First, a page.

While remote working isn't a novel concept, the COVID-19 pandemic has catalyzed its adoption worldwide. In the past few months, we've seen companies in the San Francisco Bay Area implement work from home setups to curb the spread of the disease.
Remote working has many employee benefits, such as better flexibility and productivity, improved well-being, and more time with loved ones. However, after a few months, employees may feel burned out and detached from their work, and eventually find work-life balance hard to achieve.
What is remote work burnout?
Remote work burnout happens when a person can no longer separate their personal and professional lives, often because they use the same space for working and doing personal activities.
For instance, an employee may feel compelled to answer emails received after their shift, which leads to work fatigue. A stressful incident at home can also affect the way they work and interact with their colleagues.
How to achieve work-life balance while remote working?
Achieving a healthy work-life balance is more important than ever as many people start to feel the stress of working from home. Here are some tips you can try:
1. Set a fixed working schedule
Maximize your productivity by setting a structured work schedule every day. This limits distractions, keeps you focused on your tasks, and lets your team know when exactly they can reach you.
A structured schedule also enables you to plan personal activities outside of work and get the proper amount of sleep, improving your physical and mental health.
2. Create a to-do list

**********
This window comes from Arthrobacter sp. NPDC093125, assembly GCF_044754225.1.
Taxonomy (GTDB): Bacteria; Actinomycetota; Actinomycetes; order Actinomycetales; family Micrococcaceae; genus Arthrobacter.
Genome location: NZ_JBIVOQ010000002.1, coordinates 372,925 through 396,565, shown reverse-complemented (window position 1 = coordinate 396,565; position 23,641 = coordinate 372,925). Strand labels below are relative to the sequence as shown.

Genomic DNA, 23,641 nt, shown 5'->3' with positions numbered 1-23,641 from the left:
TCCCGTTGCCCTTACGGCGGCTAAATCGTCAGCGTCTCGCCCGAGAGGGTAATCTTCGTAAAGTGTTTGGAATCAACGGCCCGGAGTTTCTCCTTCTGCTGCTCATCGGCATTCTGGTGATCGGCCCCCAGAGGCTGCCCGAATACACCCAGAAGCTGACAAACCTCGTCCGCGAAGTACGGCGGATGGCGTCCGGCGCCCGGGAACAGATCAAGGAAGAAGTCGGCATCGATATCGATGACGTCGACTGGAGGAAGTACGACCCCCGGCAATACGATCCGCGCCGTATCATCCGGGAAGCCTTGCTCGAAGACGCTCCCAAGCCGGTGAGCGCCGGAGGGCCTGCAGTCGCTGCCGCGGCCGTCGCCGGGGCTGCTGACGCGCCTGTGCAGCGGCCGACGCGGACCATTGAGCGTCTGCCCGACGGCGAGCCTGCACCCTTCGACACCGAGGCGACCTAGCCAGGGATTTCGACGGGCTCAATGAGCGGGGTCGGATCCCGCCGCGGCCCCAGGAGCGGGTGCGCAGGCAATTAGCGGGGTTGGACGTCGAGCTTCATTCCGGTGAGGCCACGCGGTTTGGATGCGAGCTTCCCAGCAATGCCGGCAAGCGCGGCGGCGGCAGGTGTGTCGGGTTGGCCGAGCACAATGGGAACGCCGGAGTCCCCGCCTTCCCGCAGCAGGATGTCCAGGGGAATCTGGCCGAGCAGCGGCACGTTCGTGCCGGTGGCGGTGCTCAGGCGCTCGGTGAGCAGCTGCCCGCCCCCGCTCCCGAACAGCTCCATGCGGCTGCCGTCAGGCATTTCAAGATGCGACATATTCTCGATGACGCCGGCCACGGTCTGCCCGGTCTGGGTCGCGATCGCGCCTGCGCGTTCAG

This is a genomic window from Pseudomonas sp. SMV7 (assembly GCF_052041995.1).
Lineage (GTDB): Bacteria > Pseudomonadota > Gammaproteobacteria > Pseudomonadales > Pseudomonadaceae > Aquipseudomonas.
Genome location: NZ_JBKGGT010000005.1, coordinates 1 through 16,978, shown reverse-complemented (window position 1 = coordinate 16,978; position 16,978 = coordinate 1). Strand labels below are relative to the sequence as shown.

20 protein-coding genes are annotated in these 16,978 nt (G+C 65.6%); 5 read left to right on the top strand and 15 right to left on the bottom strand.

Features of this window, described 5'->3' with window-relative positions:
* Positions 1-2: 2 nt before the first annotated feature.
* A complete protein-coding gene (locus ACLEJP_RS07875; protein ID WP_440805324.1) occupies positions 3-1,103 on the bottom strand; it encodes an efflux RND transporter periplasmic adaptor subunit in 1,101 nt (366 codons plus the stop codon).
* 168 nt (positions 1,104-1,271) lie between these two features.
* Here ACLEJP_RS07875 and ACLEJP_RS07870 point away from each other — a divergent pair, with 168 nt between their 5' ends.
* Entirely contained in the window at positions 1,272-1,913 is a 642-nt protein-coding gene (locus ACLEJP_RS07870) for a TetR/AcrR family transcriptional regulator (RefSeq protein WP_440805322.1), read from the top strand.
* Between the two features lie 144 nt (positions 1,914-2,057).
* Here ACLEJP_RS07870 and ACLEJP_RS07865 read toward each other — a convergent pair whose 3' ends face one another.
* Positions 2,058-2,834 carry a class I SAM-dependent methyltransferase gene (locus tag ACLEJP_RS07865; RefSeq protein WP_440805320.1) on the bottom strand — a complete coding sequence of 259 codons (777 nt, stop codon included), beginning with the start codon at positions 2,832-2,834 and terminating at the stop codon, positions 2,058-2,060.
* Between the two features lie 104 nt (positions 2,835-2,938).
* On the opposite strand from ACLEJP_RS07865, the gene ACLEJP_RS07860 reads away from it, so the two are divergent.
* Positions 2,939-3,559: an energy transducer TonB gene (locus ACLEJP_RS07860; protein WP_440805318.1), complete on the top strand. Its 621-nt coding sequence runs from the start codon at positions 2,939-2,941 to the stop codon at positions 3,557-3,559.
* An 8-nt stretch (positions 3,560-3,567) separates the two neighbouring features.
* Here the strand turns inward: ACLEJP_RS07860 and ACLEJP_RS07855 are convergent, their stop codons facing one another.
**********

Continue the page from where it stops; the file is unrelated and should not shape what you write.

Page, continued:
You can also create to-do lists to ensure that you accomplish what needs to be done for the day. List down all your tasks on a piece of paper or a digital to-do list, and work on each one according to urgency. When you’re done with a task, cross it off your list. This can help you be more productive and give you a sense of accomplishment
3. Set boundaries
Create a dedicated workspace to help you focus better at work. Choose a place where you can work distraction-free, like a spare/guest room. If you live with other people, inform them of your work schedules, time restraints, and other needs ahead of time so they can adjust accordingly and avoid disturbing you. This helps separate your professional and personal lives.
4. Take breaks
Your home environment isn’t as conducive to work as the office, so you may feel tired often. This is why it’s important to take breaks and allow yourself to breathe, relax, and decompress.
Doing so helps you refresh your mind and make you more productive. So don’t be afraid to grab a snack, stretch those muscles, take a quick walk around your yard, or play a game.
Dedicate your lunch hour to self-care activities like eating something healthy, calling a close friend, or doing guided breathing exercises. So by the time you return to work, you’ll feel more refreshed and ready to take on your tasks.
5. Know when to stop working
Just because you’re working from home doesn’t mean that you should be available 24/7. Working long hours stresses out your mind and body, which results in lack of energy, poor sleep, bad concentration, and weight gain, among others.
Know when to stop working. If you started work at 9:00 AM, make sure to finish all work-related activities by 5:00 PM. Stick to this habit as much as possible. If you feel tempted to work beyond your shift, remember that your personal life is just as important than your professional life. What’s more, maintaining a good work-life balance can improve your career in the long run.
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